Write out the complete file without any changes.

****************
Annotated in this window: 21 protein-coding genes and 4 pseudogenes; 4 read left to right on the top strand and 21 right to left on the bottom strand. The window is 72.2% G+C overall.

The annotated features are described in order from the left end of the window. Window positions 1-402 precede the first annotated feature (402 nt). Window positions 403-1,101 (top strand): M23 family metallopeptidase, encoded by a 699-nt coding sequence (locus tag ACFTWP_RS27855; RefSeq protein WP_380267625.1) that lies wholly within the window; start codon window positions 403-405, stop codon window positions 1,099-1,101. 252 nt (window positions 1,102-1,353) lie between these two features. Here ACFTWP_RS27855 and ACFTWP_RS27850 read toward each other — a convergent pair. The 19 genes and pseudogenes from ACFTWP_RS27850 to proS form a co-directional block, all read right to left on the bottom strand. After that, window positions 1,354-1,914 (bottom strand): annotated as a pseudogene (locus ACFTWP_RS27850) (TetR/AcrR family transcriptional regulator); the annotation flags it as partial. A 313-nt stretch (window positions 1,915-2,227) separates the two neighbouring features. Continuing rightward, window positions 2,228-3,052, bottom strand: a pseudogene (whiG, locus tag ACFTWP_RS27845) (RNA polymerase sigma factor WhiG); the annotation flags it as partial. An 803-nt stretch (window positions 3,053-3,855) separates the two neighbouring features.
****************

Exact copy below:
Annotated in this window: 21 protein-coding genes and 4 pseudogenes; 4 read left to right on the top strand and 21 right to left on the bottom strand. The window is 72.2% G+C overall.

The annotated features are described in order from the left end of the window. Window positions 1-402 precede the first annotated feature (402 nt). Window positions 403-1,101 (top strand): M23 family metallopeptidase, encoded by a 699-nt coding sequence (locus tag ACFTWP_RS27855; RefSeq protein WP_380267625.1) that lies wholly within the window; start codon window positions 403-405, stop codon window positions 1,099-1,101. 252 nt (window positions 1,102-1,353) lie between these two features. Here ACFTWP_RS27855 and ACFTWP_RS27850 read toward each other — a convergent pair. The 19 genes and pseudogenes from ACFTWP_RS27850 to proS form a co-directional block, all read right to left on the bottom strand. After that, window positions 1,354-1,914 (bottom strand): annotated as a pseudogene (locus ACFTWP_RS27850) (TetR/AcrR family transcriptional regulator); the annotation flags it as partial. A 313-nt stretch (window positions 1,915-2,227) separates the two neighbouring features. Continuing rightward, window positions 2,228-3,052, bottom strand: a pseudogene (whiG, locus tag ACFTWP_RS27845) (RNA polymerase sigma factor WhiG); the annotation flags it as partial. An 803-nt stretch (window positions 3,053-3,855) separates the two neighbouring features.